UI Extension provides on-site reviews and in-person trainings to help produce farmers improve their operations and clarify how the new regulations apply to them. From November 2017 to February 2018, Mills and a team of UI Extension faculty and ISDA staff offered eight full-day trainings throughout Idaho.
Participants learned about food safety, the requirements of new federal produce-safety rules, and good agriculture practices like sanitation, manure management and water use which reduce the risk of contaminates on produce.
Though the regulations are described as new, most produce farmers have been doing some of these things for a long time, Mills said. A farm that has a lot of wildlife nearby, for example, already tests its water to make sure it’s clean and doesn’t contain animal pathogens.
“I don’t want to paint a picture that the farmers haven’t been doing a good job,” Mills said. “Because most of them have been following these practices. This regulation offers checks and balances, when before we operated on good faith.”
Even if farmers have been following food-safety practices, they might be unsure about regulation trainings and if they have been following proper procedures.
“When they come to trainings, they realize they are already doing a good share of what is required, and UI Extension is a resource to get them up to speed before the regulator comes to their farm,” Mills said.
Not only does the Food Safety Modernization Act ensure that Idaho’s agriculture meets national standards, but the regulations extend beyond U.S. borders.
“The food supply in America is one of the safest in the world,” Mills said. “One way we are validating that is by applying these standards to imported goods — all our international folks have the same standard on imported goods. There can be confidence that if a consumer can’t eat local, then they can still trust the international produce because the same standards apply.”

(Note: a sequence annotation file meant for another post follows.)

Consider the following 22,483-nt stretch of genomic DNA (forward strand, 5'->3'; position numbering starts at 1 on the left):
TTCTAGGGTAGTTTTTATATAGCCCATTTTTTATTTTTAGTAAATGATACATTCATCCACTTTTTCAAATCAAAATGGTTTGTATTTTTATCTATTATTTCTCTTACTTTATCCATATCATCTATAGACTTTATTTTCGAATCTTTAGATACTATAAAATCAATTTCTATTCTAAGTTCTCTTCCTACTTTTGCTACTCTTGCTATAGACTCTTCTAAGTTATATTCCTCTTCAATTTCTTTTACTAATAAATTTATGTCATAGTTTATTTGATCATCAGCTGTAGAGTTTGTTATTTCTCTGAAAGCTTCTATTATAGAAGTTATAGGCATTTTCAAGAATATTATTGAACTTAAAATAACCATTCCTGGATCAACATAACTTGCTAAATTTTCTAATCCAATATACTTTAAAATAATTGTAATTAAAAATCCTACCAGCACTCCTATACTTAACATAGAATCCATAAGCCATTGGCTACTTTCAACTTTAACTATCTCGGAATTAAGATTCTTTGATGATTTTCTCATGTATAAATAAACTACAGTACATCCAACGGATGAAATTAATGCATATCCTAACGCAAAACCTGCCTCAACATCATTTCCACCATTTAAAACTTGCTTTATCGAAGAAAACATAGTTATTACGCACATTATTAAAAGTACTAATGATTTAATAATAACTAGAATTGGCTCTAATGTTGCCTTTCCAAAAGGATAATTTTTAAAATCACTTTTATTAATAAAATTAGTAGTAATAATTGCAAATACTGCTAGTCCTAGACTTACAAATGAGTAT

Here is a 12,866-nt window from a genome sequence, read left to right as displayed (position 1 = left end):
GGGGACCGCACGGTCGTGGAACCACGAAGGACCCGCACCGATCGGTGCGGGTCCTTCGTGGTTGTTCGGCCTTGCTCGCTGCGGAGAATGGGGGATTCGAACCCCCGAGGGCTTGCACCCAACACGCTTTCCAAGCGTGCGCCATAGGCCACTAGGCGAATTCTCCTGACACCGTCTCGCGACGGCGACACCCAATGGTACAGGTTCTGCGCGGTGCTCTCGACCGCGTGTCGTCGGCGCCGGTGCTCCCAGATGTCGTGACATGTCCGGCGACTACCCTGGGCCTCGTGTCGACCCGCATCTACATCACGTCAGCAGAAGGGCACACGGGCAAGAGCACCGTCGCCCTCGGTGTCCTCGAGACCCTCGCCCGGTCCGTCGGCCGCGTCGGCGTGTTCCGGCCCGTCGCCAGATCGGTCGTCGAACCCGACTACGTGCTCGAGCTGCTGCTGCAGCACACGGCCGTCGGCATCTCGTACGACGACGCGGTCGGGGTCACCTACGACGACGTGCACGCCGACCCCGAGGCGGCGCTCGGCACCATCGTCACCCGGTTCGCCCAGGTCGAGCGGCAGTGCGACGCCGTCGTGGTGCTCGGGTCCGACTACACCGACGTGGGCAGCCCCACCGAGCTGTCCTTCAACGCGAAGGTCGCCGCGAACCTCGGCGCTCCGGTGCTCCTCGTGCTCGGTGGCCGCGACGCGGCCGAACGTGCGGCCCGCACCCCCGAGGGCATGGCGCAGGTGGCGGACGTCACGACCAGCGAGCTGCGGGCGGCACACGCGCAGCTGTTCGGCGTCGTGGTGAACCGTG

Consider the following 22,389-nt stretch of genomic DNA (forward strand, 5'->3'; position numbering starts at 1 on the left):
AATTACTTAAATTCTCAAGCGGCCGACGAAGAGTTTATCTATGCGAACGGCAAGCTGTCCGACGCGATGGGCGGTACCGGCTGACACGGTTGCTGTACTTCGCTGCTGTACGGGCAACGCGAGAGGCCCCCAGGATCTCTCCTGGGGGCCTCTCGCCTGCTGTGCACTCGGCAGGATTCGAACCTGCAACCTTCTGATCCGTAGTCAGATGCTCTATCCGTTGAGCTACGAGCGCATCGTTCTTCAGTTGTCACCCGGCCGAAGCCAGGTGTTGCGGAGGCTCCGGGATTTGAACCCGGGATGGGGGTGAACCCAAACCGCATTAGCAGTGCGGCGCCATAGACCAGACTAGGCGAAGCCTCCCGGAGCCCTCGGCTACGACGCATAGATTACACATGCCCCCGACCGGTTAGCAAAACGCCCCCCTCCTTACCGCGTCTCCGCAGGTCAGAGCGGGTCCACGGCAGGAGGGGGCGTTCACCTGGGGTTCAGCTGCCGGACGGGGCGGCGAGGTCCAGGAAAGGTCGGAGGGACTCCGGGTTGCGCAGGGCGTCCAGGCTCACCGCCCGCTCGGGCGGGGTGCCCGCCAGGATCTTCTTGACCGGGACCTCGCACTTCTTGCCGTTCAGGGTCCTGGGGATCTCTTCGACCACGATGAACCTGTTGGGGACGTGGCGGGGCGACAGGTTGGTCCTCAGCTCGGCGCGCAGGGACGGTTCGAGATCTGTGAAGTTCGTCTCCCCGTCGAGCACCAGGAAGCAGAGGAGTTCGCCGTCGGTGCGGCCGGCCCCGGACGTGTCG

Article by Aubrey Stribling, University of Idaho Extension
Supporting the Beef Industry
The Nancy M. Cummings Research, Extension and Education Center is the university’s primary cow-calf and forage research station. Located in Carmen, the center provides land and facilities for beef cattle research and extension activities.
Creating Teen Leaders
When Farmway Village teenagers outgrew the 4-H afterschool programs offered in their low-income apartment complex near Caldwell, they asked University of Idaho Extension educator Liliana Vega to create more classes.
“They said, ‘What about us? How do we participate? We still need something,’” Vega said.
Farmway Village is a former labor camp that was converted into seasonal-worker housing. Residents already face significant hurdles regarding access to public afterschool programming in the form of transportation limitations, poverty and the mobile lifestyle of migrant families. To be restricted from programming due to age as well would be hard on students who craved learning, and Vega felt it to be an unnecessary barrier.
Vega created the 4-H Farmway Village Teen Leadership program in 2010 in partnership with AmeriCorps Vista to address the need brought forth by residents. This program provided teens with expanded LEGO robotics classes, as well as classes in cooking skills, healthy living and college preparation.
After noticing the teens’ leadership potential, program directors refocused these programs into venues for giving back — to the younger kids and the community.
Today, teens act as mentors and teachers assistants in the 4-H afterschool programs for grades K-5 at Farmway Village and other sites. These afterschool programs are offered as a series of healthy living and science, technology, engineering, art and math activities (STEAM). Teens in the Farmway leadership program help Vega and other leaders run the activities.
Also built into the program are volunteer opportunities. 4-H youth learn of upcoming community events through program directors and sign up to help with different activities. This introduces the teens to interactions with diverse populations and forces them to hone their interpersonal skills.
“The kids have more community awareness,” Vega said. “And the personal changes the kids go through — from being super shy to giving presentations in front of hundreds of kids. They make goals to overcome their struggles; one of the shy students, her senior project was public speaking.”